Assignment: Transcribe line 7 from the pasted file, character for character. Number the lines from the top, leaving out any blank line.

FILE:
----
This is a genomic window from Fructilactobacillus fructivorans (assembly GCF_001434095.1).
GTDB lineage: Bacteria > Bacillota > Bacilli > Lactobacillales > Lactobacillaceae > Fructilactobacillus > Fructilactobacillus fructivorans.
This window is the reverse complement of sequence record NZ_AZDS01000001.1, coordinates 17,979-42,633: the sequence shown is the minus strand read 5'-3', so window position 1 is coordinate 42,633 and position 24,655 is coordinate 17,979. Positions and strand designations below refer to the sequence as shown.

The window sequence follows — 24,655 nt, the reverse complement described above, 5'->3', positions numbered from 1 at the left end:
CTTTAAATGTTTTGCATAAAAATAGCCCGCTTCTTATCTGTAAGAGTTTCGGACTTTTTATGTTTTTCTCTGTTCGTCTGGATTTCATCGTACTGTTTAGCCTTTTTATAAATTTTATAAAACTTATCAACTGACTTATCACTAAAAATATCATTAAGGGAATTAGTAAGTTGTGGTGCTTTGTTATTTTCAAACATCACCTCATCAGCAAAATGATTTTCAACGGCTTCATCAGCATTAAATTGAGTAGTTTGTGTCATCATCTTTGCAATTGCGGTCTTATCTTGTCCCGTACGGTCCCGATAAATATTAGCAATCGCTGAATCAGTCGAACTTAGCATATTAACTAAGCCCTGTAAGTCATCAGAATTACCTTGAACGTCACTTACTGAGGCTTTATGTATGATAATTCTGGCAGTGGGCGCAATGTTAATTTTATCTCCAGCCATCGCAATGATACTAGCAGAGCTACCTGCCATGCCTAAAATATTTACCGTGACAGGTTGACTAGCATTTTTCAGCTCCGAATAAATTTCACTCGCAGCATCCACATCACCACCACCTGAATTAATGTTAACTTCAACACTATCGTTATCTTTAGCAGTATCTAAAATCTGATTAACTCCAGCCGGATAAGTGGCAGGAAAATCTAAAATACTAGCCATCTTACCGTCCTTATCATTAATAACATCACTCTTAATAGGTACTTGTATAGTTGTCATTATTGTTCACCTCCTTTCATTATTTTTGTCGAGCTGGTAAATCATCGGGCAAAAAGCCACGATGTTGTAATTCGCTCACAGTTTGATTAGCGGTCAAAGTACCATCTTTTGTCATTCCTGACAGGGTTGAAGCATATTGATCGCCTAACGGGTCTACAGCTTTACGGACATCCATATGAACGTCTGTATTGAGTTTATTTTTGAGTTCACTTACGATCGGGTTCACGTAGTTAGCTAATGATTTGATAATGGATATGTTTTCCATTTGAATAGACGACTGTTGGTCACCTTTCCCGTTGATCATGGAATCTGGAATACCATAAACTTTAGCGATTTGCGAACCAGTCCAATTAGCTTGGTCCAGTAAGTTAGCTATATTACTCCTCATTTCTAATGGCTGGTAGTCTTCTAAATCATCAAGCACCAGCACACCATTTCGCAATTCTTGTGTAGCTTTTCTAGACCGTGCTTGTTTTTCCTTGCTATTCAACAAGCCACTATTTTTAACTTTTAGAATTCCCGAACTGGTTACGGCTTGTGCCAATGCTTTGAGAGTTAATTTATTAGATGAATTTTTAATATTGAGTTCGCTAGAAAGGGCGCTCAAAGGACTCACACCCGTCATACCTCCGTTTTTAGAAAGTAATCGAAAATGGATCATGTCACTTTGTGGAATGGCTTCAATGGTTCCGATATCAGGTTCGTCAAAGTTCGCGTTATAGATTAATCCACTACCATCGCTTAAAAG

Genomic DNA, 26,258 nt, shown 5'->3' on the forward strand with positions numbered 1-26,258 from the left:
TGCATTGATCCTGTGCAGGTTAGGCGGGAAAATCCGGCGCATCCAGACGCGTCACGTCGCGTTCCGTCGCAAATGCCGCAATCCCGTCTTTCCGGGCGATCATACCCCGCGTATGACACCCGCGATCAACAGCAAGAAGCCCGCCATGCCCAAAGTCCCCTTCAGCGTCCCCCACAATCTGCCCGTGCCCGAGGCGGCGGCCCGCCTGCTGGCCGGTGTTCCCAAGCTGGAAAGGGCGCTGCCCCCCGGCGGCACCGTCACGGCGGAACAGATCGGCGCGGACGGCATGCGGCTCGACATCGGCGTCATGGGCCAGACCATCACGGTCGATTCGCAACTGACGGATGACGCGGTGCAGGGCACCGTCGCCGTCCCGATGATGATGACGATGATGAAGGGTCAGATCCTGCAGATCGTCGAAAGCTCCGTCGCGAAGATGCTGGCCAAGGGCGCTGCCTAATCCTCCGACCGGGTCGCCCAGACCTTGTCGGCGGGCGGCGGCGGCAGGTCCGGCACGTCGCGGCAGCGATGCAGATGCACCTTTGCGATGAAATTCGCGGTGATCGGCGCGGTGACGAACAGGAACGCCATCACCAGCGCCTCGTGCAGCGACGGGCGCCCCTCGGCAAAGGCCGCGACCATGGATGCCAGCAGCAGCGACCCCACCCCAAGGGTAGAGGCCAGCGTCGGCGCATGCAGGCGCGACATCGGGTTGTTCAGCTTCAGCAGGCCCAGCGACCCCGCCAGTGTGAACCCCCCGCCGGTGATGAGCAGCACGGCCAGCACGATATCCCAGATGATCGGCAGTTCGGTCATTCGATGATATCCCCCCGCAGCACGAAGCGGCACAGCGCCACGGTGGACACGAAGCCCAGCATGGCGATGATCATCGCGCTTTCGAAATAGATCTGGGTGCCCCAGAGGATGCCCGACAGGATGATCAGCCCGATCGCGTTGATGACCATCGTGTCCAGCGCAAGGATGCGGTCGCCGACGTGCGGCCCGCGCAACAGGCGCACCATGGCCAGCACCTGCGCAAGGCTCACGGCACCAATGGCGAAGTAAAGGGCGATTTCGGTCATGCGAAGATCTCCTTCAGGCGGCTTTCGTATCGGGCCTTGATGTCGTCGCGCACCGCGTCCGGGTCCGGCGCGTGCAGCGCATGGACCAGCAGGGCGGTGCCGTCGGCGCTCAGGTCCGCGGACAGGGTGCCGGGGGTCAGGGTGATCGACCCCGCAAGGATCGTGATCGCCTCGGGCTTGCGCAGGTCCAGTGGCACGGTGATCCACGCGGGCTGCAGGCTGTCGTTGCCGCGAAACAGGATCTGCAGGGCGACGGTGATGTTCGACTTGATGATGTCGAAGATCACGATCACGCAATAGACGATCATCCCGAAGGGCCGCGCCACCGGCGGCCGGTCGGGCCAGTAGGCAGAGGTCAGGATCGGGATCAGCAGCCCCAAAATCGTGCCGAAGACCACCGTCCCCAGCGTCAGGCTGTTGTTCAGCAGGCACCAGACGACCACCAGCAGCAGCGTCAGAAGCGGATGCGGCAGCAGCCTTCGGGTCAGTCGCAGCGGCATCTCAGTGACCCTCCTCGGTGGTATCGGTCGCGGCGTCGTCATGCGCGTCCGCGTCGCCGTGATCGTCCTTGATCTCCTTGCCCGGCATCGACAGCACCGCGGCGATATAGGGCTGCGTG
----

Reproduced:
TGCATTGATCCTGTGCAGGTTAGGCGGGAAAATCCGGCGCATCCAGACGCGTCACGTCGCGTTCCGTCGCAAATGCCGCAATCCCGTCTTTCCGGGCGATCATACCCCGCGTATGACACCCGCGATCAACAGCAAGAAGCCCGCCATGCCCAAAGTCCCCTTCAGCGTCCCCCACAATCTGCCCGTGCCCGAGGCGGCGGCCCGCCTGCTGGCCGGTGTTCCCAAGCTGGAAAGGGCGCTGCCCCCCGGCGGCACCGTCACGGCGGAACAGATCGGCGCGGACGGCATGCGGCTCGACATCGGCGTCATGGGCCAGACCATCACGGTCGATTCGCAACTGACGGATGACGCGGTGCAGGGCACCGTCGCCGTCCCGATGATGATGACGATGATGAAGGGTCAGATCCTGCAGATCGTCGAAAGCTCCGTCGCGAAGATGCTGGCCAAGGGCGCTGCCTAATCCTCCGACCGGGTCGCCCAGACCTTGTCGGCGGGCGGCGGCGGCAGGTCCGGCACGTCGCGGCAGCGATGCAGATGCACCTTTGCGATGAAATTCGCGGTGATCGGCGCGGTGACGAACAGGAACGCCATCACCAGCGCCTCGTGCAGCGACGGGCGCCCCTCGGCAAAGGCCGCGACCATGGATGCCAGCAGCAGCGACCCCACCCCAAGGGTAGAGGCCAGCGTCGGCGCATGCAGGCGCGACATCGGGTTGTTCAGCTTCAGCAGGCCCAGCGACCCCGCCAGTGTGAACCCCCCGCCGGTGATGAGCAGCACGGCCAGCACGATATCCCAGATGATCGGCAGTTCGGTCATTCGATGATATCCCCCCGCAGCACGAAGCGGCACAGCGCCACGGTGGACACGAAGCCCAGCATGGCGATGATCATCGCGCTTTCGAAATAGATCTGGGTGCCCCAGAGGATGCCCGACAGGATGATCAGCCCGATCGCGTTGATGACCATCGTGTCCAGCGCAAGGATGCGGTCGCCGACGTGCGGCCCGCGCAACAGGCGCACCATGGCCAGCACCTGCGCAAGGCTCACGGCACCAATGGCGAAGTAAAGGGCGATTTCGGTCATGCGAAGATCTCCTTCAGGCGGCTTTCGTATCGGGCCTTGATGTCGTCGCGCACCGCGTCCGGGTCCGGCGCGTGCAGCGCATGGACCAGCAGGGCGGTGCCGTCGGCGCTCAGGTCCGCGGACAGGGTGCCGGGGGTCAGGGTGATCGACCCCGCAAGGATCGTGATCGCCTCGGGCTTGCGCAGGTCCAGTGGCACGGTGATCCACGCGGGCTGCAGGCTGTCGTTGCCGCGAAACAGGATCTGCAGGGCGACGGTGATGTTCGACTTGATGATGTCGAAGATCACGATCACGCAATAGACGATCATCCCGAAGGGCCGCGCCACCGGCGGCCGGTCGGGCCAGTAGGCAGAGGTCAGGATCGGGATCAGCAGCCCCAAAATCGTGCCGAAGACCACCGTCCCCAGCGTCAGGCTGTTGTTCAGCAGGCACCAGACGACCACCAGCAGCAGCGTCAGAAGCGGATGCGGCAGCAGCCTTCGGGTCAGTCGCAGCGGCATCTCAGTGACCCTCCTCGGTGGTATCGGTCGCGGCGTCGTCATGCGCGTCCGCGTCGCCGTGATCGTCCTTGATCTCCTTGCCCGGCATCGACAGCACCGCGGCGATATAGGGCTGCGTG